20th Jun '17 10:45:35 AM Saurubiker
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* The ''Franchise/ResidentEvil Archives'', an English edition of a story guide that covers all the mainline games from ''VideoGame/ResidentEvilZero'' to ''[[VideoGame/ResidentEvilCodeVeronica Code: Veronica]]'', had most instances of the word "biohazard" (which is both, [[MarketBasedTitle the Japanese title of the series]] and an actual term) replaced with "Resident Evil" - even when the context didn't warrant it. As a result, there are many goof-ups in the plot summaries for the games such as a character being described as a member of the "Umbrella ''Resident Evil'' Countermeasure Service" or "a ''Resident Evil'' outbreak has been detected". The book also has other goofups, such as listing deceased characters as living and vice-versa, the use of unlocalized terms from the Japanese guide that hardly used in English (such as describing the game's control system "radio control" when the common term in the west is "tank controls") and two separate glossaries that were originally just one glossary in the Japanese edition.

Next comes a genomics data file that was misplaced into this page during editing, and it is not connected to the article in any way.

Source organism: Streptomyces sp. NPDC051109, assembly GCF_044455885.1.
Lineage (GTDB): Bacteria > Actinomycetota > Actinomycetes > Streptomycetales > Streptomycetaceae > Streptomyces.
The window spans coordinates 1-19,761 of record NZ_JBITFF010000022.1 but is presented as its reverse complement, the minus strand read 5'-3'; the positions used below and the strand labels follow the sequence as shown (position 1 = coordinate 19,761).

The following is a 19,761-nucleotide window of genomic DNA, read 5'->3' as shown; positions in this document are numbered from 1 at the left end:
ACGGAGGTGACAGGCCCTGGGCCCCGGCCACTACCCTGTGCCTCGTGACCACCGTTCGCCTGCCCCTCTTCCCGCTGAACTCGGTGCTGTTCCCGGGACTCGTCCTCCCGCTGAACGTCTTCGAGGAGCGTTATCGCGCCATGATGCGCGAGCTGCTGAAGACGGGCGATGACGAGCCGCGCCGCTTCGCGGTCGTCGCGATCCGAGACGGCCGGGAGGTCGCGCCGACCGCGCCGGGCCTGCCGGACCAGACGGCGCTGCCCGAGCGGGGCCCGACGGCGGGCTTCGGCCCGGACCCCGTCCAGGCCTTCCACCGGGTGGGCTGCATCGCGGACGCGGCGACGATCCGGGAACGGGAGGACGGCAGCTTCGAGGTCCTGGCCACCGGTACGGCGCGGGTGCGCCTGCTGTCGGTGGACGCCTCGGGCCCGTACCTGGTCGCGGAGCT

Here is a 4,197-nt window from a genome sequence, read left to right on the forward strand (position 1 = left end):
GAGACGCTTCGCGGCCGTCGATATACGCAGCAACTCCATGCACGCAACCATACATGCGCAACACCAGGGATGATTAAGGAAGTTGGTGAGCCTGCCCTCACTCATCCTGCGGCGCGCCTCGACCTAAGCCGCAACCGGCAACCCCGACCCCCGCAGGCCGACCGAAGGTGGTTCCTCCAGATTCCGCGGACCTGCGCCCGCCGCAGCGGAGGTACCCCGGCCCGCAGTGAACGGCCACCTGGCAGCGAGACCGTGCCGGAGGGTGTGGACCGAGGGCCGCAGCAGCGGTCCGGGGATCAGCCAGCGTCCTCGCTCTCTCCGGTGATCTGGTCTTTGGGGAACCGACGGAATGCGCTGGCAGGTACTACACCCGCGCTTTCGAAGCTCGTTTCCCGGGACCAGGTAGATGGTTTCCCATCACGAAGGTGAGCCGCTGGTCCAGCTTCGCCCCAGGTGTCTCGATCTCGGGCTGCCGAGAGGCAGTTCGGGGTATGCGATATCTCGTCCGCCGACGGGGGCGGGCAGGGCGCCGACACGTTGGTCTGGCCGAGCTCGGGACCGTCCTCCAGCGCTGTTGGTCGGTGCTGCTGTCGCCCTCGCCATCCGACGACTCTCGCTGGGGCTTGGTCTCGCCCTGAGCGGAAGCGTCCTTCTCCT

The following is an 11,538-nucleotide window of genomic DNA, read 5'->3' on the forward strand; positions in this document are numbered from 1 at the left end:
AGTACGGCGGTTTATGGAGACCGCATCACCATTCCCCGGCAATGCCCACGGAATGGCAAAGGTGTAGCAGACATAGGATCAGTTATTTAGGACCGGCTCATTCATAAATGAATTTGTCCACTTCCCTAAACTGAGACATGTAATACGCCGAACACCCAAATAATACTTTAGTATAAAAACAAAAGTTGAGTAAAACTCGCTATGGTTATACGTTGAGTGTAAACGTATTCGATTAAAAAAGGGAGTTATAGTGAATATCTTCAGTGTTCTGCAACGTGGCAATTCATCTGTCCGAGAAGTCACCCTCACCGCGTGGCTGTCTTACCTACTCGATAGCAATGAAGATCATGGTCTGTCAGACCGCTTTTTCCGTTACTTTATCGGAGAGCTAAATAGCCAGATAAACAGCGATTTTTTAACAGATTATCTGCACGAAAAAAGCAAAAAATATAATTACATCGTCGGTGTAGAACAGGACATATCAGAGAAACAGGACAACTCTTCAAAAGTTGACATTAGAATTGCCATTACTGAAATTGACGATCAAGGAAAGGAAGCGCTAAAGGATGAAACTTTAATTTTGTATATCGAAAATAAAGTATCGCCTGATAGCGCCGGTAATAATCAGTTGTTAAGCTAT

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* The ''Franchise/ResidentEvil Archives'', an English edition of a story reference guide that covers all the mainline games from ''VideoGame/ResidentEvilZero'' to ''[[VideoGame/ResidentEvilCodeVeronica Code: Veronica]]'', had most instances of the word "biohazard" (which is both, [[MarketBasedTitle the Japanese title of the series]] and an actual term) replaced with "Resident Evil" - even when the context didn't warrant it. As a result, there are many goof-ups mistakes in the plot summaries for the games such as a character being described as a member of the "Umbrella ''Resident Evil'' Countermeasure Service" or "a ''Resident Evil'' outbreak has been detected". The book also has other goofups, goof-ups, such as listing deceased characters as living and vice-versa, the use of unlocalized terms from the Japanese guide that are hardly used in English fandom (such as describing the game's series' control system as "radio control" when the common term in the west is "tank controls") and two separate glossaries that were originally just (a main glossary and a ''supplemental'' glossary) for what really should be one glossary (the Japanese glossary simply had all of its terms ordered in Roman alphabet first, followed by the Japanese edition.alphabet or ''gojūon'').
20th Jun '17 10:34:18 AM Saurubiker